Eventbrite has taken its final step toward becoming a publicly traded company.
In an updated S-1 filing this morning, the ticketing and events company announced plans to sell 10 million Class A shares on the New York Stock Exchange at a price range of $19 to $21 under the ticker symbol EB.
At a midpoint price, Eventbrite will raise $200 million at a $1.8 billion valuation.
Eventbrite is not profitable and has been losing money since 2016. According to the documents, it posted losses of $40.4 million in 2016 and $38.5 million in 2017. In the first six months of 2018, the company has posted a net loss of $15.6 million. The company is making changes to make up for some of those losses — at the end of August, it announced a new pricing scheme for its customers using the “Essentials” package.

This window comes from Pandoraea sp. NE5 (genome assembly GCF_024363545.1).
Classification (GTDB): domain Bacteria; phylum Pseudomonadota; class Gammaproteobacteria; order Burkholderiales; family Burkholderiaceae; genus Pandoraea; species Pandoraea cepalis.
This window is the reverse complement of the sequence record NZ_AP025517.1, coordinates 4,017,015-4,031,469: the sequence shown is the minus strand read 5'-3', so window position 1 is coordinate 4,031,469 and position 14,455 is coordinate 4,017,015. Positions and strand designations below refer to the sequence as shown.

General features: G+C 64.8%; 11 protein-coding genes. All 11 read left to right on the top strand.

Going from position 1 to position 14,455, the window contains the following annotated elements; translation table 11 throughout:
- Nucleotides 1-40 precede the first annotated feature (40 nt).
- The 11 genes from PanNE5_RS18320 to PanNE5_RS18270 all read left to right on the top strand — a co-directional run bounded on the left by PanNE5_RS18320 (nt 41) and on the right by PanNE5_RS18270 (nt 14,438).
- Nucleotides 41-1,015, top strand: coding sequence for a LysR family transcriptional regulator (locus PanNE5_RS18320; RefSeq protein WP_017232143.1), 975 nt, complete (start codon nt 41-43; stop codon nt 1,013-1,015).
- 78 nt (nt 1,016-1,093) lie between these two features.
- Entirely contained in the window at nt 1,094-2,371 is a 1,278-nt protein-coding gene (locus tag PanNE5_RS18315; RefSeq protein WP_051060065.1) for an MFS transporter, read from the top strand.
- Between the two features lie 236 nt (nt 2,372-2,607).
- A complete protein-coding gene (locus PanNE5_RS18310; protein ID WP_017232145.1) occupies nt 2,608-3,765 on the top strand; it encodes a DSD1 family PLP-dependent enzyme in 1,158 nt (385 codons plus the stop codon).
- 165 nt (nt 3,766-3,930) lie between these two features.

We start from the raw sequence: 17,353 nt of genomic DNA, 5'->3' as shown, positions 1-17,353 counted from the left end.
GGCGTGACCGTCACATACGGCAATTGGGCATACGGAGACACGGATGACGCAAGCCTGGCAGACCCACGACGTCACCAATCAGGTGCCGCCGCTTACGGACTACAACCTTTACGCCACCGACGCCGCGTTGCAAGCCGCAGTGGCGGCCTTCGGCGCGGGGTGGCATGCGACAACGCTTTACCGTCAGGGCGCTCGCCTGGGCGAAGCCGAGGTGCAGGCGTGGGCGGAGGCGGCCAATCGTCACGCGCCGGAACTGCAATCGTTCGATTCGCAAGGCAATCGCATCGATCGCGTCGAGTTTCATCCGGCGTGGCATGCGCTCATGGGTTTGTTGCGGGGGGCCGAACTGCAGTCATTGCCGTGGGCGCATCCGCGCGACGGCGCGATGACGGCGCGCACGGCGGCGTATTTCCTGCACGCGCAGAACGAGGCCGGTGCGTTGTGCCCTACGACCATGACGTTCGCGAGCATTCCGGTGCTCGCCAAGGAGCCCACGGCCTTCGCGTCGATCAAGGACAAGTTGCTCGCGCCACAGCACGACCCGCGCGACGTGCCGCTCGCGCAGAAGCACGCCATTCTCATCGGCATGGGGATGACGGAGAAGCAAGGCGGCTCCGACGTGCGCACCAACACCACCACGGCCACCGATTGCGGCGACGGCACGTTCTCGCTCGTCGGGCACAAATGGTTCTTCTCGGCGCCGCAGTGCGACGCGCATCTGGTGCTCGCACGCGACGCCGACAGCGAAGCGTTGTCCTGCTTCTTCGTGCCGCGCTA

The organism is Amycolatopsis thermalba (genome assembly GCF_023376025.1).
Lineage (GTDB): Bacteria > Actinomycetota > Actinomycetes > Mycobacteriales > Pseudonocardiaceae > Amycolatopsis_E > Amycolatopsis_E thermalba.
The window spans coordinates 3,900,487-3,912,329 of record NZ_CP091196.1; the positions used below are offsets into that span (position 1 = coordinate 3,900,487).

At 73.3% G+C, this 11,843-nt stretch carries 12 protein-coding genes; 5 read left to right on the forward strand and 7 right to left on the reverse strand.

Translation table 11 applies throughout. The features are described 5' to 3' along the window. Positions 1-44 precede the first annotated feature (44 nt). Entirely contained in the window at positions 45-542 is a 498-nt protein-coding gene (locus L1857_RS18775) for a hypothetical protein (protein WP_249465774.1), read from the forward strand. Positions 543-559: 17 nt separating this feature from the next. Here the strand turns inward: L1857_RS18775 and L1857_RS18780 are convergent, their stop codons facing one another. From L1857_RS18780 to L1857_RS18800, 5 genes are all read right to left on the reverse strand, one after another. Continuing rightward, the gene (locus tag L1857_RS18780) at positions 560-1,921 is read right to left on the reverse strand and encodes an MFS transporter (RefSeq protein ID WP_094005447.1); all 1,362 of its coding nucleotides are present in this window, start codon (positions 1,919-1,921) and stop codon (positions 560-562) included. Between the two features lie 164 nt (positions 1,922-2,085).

Its revenue is rising though, increasing from $133 million in 2016 to $201 million last year.
Backed by Sequoia, Tiger Global and T. Rowe Price, which together own about 48 percent of the company, Eventbrite has raised roughly $330 million from private investors. It was valued at $1.5 billion in 2017.
Based in San Francisco, the company was founded in 2006 by Julia Hartz, Kevin Hartz and Renaud Visage.
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